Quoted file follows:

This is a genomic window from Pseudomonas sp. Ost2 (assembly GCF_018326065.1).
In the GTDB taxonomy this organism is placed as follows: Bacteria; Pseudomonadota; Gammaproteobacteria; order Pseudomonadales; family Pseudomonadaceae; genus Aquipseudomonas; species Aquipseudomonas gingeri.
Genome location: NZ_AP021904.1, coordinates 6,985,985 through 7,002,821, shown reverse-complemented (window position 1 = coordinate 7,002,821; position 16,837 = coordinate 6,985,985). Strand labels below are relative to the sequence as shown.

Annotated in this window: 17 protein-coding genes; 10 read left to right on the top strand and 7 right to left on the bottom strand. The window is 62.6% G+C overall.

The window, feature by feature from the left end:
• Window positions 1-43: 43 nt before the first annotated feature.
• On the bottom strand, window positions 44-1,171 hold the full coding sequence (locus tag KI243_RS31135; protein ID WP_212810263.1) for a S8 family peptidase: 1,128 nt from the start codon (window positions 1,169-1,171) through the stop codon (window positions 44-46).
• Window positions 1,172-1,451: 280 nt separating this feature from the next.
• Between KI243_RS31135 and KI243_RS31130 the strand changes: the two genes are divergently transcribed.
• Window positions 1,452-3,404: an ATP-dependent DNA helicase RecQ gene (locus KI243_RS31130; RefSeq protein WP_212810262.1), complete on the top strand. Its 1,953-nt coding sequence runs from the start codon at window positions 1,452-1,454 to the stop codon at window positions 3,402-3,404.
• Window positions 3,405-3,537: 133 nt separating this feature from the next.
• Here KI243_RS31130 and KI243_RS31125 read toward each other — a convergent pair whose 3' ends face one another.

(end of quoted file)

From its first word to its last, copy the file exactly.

This is a genomic window from Pseudomonas sp. Ost2 (assembly GCF_018326065.1).
In the GTDB taxonomy this organism is placed as follows: Bacteria; Pseudomonadota; Gammaproteobacteria; order Pseudomonadales; family Pseudomonadaceae; genus Aquipseudomonas; species Aquipseudomonas gingeri.
Genome location: NZ_AP021904.1, coordinates 6,985,985 through 7,002,821, shown reverse-complemented (window position 1 = coordinate 7,002,821; position 16,837 = coordinate 6,985,985). Strand labels below are relative to the sequence as shown.

Annotated in this window: 17 protein-coding genes; 10 read left to right on the top strand and 7 right to left on the bottom strand. The window is 62.6% G+C overall.

The window, feature by feature from the left end:
• Window positions 1-43: 43 nt before the first annotated feature.
• On the bottom strand, window positions 44-1,171 hold the full coding sequence (locus tag KI243_RS31135; protein ID WP_212810263.1) for a S8 family peptidase: 1,128 nt from the start codon (window positions 1,169-1,171) through the stop codon (window positions 44-46).
• Window positions 1,172-1,451: 280 nt separating this feature from the next.
• Between KI243_RS31135 and KI243_RS31130 the strand changes: the two genes are divergently transcribed.
• Window positions 1,452-3,404: an ATP-dependent DNA helicase RecQ gene (locus KI243_RS31130; RefSeq protein WP_212810262.1), complete on the top strand. Its 1,953-nt coding sequence runs from the start codon at window positions 1,452-1,454 to the stop codon at window positions 3,402-3,404.
• Window positions 3,405-3,537: 133 nt separating this feature from the next.
• Here KI243_RS31130 and KI243_RS31125 read toward each other — a convergent pair whose 3' ends face one another.